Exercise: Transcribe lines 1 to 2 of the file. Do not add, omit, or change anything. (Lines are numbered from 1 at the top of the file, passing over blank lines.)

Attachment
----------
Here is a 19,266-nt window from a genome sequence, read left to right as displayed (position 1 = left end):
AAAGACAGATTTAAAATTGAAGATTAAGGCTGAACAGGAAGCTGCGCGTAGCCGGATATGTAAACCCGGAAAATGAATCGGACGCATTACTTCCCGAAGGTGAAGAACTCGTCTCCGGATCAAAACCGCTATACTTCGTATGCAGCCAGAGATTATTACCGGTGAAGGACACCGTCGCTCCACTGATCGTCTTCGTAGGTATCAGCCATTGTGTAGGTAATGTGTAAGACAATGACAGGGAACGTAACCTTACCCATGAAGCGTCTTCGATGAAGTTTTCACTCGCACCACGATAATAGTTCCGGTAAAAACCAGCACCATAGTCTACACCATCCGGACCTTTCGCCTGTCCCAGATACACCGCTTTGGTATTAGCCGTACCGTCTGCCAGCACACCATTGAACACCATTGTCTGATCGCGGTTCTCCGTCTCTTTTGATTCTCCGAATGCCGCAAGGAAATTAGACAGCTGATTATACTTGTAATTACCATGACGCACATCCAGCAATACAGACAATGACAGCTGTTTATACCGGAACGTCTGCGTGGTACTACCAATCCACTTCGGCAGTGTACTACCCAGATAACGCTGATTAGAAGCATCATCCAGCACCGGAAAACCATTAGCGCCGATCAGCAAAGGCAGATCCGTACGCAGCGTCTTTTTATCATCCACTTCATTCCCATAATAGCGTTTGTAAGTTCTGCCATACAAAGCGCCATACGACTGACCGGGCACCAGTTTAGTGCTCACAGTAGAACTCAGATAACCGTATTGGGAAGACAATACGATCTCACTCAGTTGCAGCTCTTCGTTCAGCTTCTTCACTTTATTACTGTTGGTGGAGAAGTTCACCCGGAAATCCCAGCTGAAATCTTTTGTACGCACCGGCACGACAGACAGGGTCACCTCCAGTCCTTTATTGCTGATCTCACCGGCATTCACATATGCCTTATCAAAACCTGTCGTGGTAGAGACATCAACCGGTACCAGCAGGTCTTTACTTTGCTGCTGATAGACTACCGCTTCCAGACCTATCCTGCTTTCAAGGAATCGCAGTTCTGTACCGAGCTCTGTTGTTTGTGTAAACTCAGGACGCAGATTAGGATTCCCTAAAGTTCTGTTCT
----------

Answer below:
Here is a 19,266-nt window from a genome sequence, read left to right as displayed (position 1 = left end):
AAAGACAGATTTAAAATTGAAGATTAAGGCTGAACAGGAAGCTGCGCGTAGCCGGATATGTAAACCCGGAAAATGAATCGGACGCATTACTTCCCGAAGGTGAAGAACTCGTCTCCGGATCAAAACCGCTATACTTCGTATGCAGCCAGAGATTATTACCGGTGAAGGACACCGTCGCTCCACTGATCGTCTTCGTAGGTATCAGCCATTGTGTAGGTAATGTGTAAGACAATGACAGGGAACGTAACCTTACCCATGAAGCGTCTTCGATGAAGTTTTCACTCGCACCACGATAATAGTTCCGGTAAAAACCAGCACCATAGTCTACACCATCCGGACCTTTCGCCTGTCCCAGATACACCGCTTTGGTATTAGCCGTACCGTCTGCCAGCACACCATTGAACACCATTGTCTGATCGCGGTTCTCCGTCTCTTTTGATTCTCCGAATGCCGCAAGGAAATTAGACAGCTGATTATACTTGTAATTACCATGACGCACATCCAGCAATACAGACAATGACAGCTGTTTATACCGGAACGTCTGCGTGGTACTACCAATCCACTTCGGCAGTGTACTACCCAGATAACGCTGATTAGAAGCATCATCCAGCACCGGAAAACCATTAGCGCCGATCAGCAAAGGCAGATCCGTACGCAGCGTCTTTTTATCATCCACTTCATTCCCATAATAGCGTTTGTAAGTTCTGCCATACAAAGCGCCATACGACTGACCGGGCACCAGTTTAGTGCTCACAGTAGAACTCAGATAACCGTATTGGGAAGACAATACGATCTCACTCAGTTGCAGCTCTTCGTTCAGCTTCTTCACTTTATTACTGTTGGTGGAGAAGTTCACCCGGAAATCCCAGCTGAAATCTTTTGTACGCACCGGCACGACAGACAGGGTCACCTCCAGTCCTTTATTGCTGATCTCACCGGCATTCACATATGCCTTATCAAAACCTGTCGTGGTAGAGACATCAACCGGTACCAGCAGGTCTTTACTTTGCTGCTGATAGACTACCGCTTCCAGACCTATCCTGCTTTCAAGGAATCGCAGTTCTGTACCGAGCTCTGTTGTTTGTGTAAACTCAGGACGCAGATTAGGATTCCCTAAAGTTCTGTTCT